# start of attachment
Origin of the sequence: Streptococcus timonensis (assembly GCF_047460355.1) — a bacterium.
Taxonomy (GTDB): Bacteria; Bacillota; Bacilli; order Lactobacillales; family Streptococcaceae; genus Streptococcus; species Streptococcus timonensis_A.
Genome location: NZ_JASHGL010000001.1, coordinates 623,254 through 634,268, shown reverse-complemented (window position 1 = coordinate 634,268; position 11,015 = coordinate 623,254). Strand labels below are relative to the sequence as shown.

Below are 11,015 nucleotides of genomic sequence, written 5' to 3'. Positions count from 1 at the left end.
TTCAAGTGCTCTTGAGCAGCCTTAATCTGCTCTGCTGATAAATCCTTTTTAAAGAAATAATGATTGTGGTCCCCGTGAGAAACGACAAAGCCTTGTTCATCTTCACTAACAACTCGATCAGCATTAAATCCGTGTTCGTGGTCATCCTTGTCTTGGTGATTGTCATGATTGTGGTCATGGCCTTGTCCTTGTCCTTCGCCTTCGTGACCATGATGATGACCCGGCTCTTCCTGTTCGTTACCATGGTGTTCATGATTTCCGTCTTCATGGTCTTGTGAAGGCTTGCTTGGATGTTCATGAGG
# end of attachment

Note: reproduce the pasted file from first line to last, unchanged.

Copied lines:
Origin of the sequence: Streptococcus timonensis (assembly GCF_047460355.1) — a bacterium.
Taxonomy (GTDB): Bacteria; Bacillota; Bacilli; order Lactobacillales; family Streptococcaceae; genus Streptococcus; species Streptococcus timonensis_A.
Genome location: NZ_JASHGL010000001.1, coordinates 623,254 through 634,268, shown reverse-complemented (window position 1 = coordinate 634,268; position 11,015 = coordinate 623,254). Strand labels below are relative to the sequence as shown.

Below are 11,015 nucleotides of genomic sequence, written 5' to 3'. Positions count from 1 at the left end.
TTCAAGTGCTCTTGAGCAGCCTTAATCTGCTCTGCTGATAAATCCTTTTTAAAGAAATAATGATTGTGGTCCCCGTGAGAAACGACAAAGCCTTGTTCATCTTCACTAACAACTCGATCAGCATTAAATCCGTGTTCGTGGTCATCCTTGTCTTGGTGATTGTCATGATTGTGGTCATGGCCTTGTCCTTGTCCTTCGCCTTCGTGACCATGATGATGACCCGGCTCTTCCTGTTCGTTACCATGGTGTTCATGATTTCCGTCTTCATGGTCTTGTGAAGGCTTGCTTGGATGTTCATGAGG